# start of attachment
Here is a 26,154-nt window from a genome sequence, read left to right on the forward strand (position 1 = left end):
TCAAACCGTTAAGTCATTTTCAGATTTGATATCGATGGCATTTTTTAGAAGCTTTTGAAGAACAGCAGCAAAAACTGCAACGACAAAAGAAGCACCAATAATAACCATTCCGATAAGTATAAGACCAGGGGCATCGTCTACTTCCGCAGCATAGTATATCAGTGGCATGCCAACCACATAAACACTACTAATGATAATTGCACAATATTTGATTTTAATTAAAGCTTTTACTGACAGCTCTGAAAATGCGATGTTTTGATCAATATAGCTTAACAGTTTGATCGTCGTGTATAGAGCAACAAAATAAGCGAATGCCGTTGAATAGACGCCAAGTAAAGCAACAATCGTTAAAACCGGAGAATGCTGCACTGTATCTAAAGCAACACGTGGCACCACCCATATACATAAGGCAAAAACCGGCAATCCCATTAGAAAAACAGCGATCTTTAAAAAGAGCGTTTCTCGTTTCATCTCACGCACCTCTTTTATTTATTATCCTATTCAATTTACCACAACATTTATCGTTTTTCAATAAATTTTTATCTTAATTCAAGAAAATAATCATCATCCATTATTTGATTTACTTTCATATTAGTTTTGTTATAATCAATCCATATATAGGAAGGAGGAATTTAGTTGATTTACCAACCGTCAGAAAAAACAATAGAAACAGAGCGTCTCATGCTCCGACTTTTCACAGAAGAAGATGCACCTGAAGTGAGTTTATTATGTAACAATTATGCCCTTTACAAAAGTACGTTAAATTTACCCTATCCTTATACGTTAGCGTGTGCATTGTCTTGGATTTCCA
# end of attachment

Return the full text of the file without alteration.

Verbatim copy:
Here is a 26,154-nt window from a genome sequence, read left to right on the forward strand (position 1 = left end):
TCAAACCGTTAAGTCATTTTCAGATTTGATATCGATGGCATTTTTTAGAAGCTTTTGAAGAACAGCAGCAAAAACTGCAACGACAAAAGAAGCACCAATAATAACCATTCCGATAAGTATAAGACCAGGGGCATCGTCTACTTCCGCAGCATAGTATATCAGTGGCATGCCAACCACATAAACACTACTAATGATAATTGCACAATATTTGATTTTAATTAAAGCTTTTACTGACAGCTCTGAAAATGCGATGTTTTGATCAATATAGCTTAACAGTTTGATCGTCGTGTATAGAGCAACAAAATAAGCGAATGCCGTTGAATAGACGCCAAGTAAAGCAACAATCGTTAAAACCGGAGAATGCTGCACTGTATCTAAAGCAACACGTGGCACCACCCATATACATAAGGCAAAAACCGGCAATCCCATTAGAAAAACAGCGATCTTTAAAAAGAGCGTTTCTCGTTTCATCTCACGCACCTCTTTTATTTATTATCCTATTCAATTTACCACAACATTTATCGTTTTTCAATAAATTTTTATCTTAATTCAAGAAAATAATCATCATCCATTATTTGATTTACTTTCATATTAGTTTTGTTATAATCAATCCATATATAGGAAGGAGGAATTTAGTTGATTTACCAACCGTCAGAAAAAACAATAGAAACAGAGCGTCTCATGCTCCGACTTTTCACAGAAGAAGATGCACCTGAAGTGAGTTTATTATGTAACAATTATGCCCTTTACAAAAGTACGTTAAATTTACCCTATCCTTATACGTTAGCGTGTGCATTGTCTTGGATTTCCA